Thornsbury wants lawsuit against him dismissed
CHARLESTON, W.Va. -- Former Mingo County judge Michael Thornsbury says a lawsuit against him should be thrown out because a process server delivered the lawsuit to a house where Thornsbury no longer lives, and gave the lawsuit to Thornsbury's wife, who is divorcing him.
Robert Woodruff, the husband of Thornsbury's former secretary, filed a lawsuit in U.S. District Court last month against Thornsbury and others, alleging malicious prosecution, false arrest and wrongful imprisonment.
Thornsbury was indicted in August on a charge of violating Woodruff's constitutional rights by trying to put him in jail on trumped-up charges. Prosecutors claim Thornsbury wanted Robert Woodruff out of the picture so that Thornsbury's former secretary, Kim Woodruff, would be forced to be with the judge for financial reasons.
To put Robert Woodruff in jail, prosecutors allege, Thornsbury put his business partner, Jarrod Fletcher, in charge of a Mingo County grand jury, tried to persuade a close friend, Jeff Cline, to plant drugs in Woodruff's truck and had West Virginia State Police Trooper Brandon Moore and Gilbert Police Officer Nathan Glanden wrongfully arrest Woodruff.
That charge could be dismissed if a federal judge accepts Thornsbury's guilty plea to another charge on Jan. 13.
Thornsbury, who had served as Mingo County's only circuit court judge since 1997, pleaded guilty in federal court to conspiring to deprive drug dealer George White of his constitutional rights as part of a scheme to thwart a federal investigation into the county's sheriff.
Thornsbury's response to Robert Woodruff's lawsuit, filed Friday, asks U.S. District Judge John Copenhaver to dismiss the case.
The ex-judge says that on Oct. 5, process server Benjamin Cisco tried to serve Thornsbury with the lawsuit at his former residence in Williamson. Thornsbury was not there, so the summons and complaint were left with his wife, Dreama Thornsbury.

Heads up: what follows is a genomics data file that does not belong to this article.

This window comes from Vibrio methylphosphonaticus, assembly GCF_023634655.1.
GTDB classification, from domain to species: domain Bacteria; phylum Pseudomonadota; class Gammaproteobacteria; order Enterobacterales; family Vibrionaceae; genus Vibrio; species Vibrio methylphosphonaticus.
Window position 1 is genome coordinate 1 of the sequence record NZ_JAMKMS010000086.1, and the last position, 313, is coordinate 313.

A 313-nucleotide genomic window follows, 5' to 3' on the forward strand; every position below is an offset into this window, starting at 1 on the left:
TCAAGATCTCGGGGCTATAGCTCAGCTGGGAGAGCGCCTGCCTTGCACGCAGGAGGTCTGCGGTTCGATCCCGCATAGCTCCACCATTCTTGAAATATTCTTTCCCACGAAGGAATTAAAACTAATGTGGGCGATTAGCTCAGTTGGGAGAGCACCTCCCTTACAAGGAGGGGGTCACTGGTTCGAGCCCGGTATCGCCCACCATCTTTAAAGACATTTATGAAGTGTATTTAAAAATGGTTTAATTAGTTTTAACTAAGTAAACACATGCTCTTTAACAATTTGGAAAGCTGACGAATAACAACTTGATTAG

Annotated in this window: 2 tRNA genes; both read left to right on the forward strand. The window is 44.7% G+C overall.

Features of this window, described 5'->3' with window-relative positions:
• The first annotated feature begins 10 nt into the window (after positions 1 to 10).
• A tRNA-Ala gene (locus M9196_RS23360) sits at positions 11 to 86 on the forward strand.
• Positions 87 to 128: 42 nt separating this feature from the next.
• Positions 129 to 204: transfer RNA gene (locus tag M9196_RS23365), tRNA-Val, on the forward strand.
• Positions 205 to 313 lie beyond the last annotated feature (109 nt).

The filing by Thornsbury's attorney, Philip Sword, states that Cisco left the complaint in Dreama Thornsbury's mailbox, after he tried to hand her the paperwork and tell her "you have been served," and she closed the door on him.
Dreama Thornsbury filed for divorce on Sept. 12, according to an employee in the Mingo Circuit Clerk's Office.
"Michael Thornsbury moved out of that address on October 3, 2013, two days prior to the time service was made," the filing states. "Therefore, Mr. Thornsbury has yet to be served . . . he has not visited or slept at the residence, nor has he kept any of his personal belongings at the location since on or before October 3, 2013."
Kim Woodruff also is suing Thornsbury, but she filed her lawsuit in Kanawha County Circuit Court. She claims the former judge sexually harassed her, wrongly fired her and intentionally inflicted emotional distress. Thornsbury has not responded to that lawsuit.
In both lawsuits, Thornsbury is being sued individually and in his official capacity -- essentially another way of suing the state. Moore and Glanden also are being sued both ways, as is Fletcher, who was Mingo County's director of homeland security, as well as Thornsbury's business partner.
Both lawsuits also name Col. Jay Smithers, commander of the State Police, and Steve Canterbury, administrator of the West Virginia Supreme Court, as defendants in their official capacities, but not as individuals.
The city of Gilbert and members of the Mingo County Commission are being sued in their official capacity. Jeff Cline is being sued individually.
Responses from Fletcher and the commission are due by Monday. Canterbury's is due Wednesday and Cline's is due by Nov. 4.
Smithers has said claims against him should be dismissed because the Woodruffs haven't stated any viable claims for relief against him.
Moore claims he is immune from being sued because he is a State Police trooper. He also argues that the statute of limitations to file a claim against him has expired, because the accusations involve events that occurred in 2008 and 2009. He is on paid administrative leave.
Also Friday, the Supreme Court accepted Thornsbury's voluntary annulment of his law license. As part of his plea agreement with federal prosecutors, Thornsbury agreed to resign as judge, consent to disbarment and not reapply for his law license for at least five years.
He also is barred from ever again holding public office.
Reach Kate White at firstname.lastname@example.org or 304-348-1723.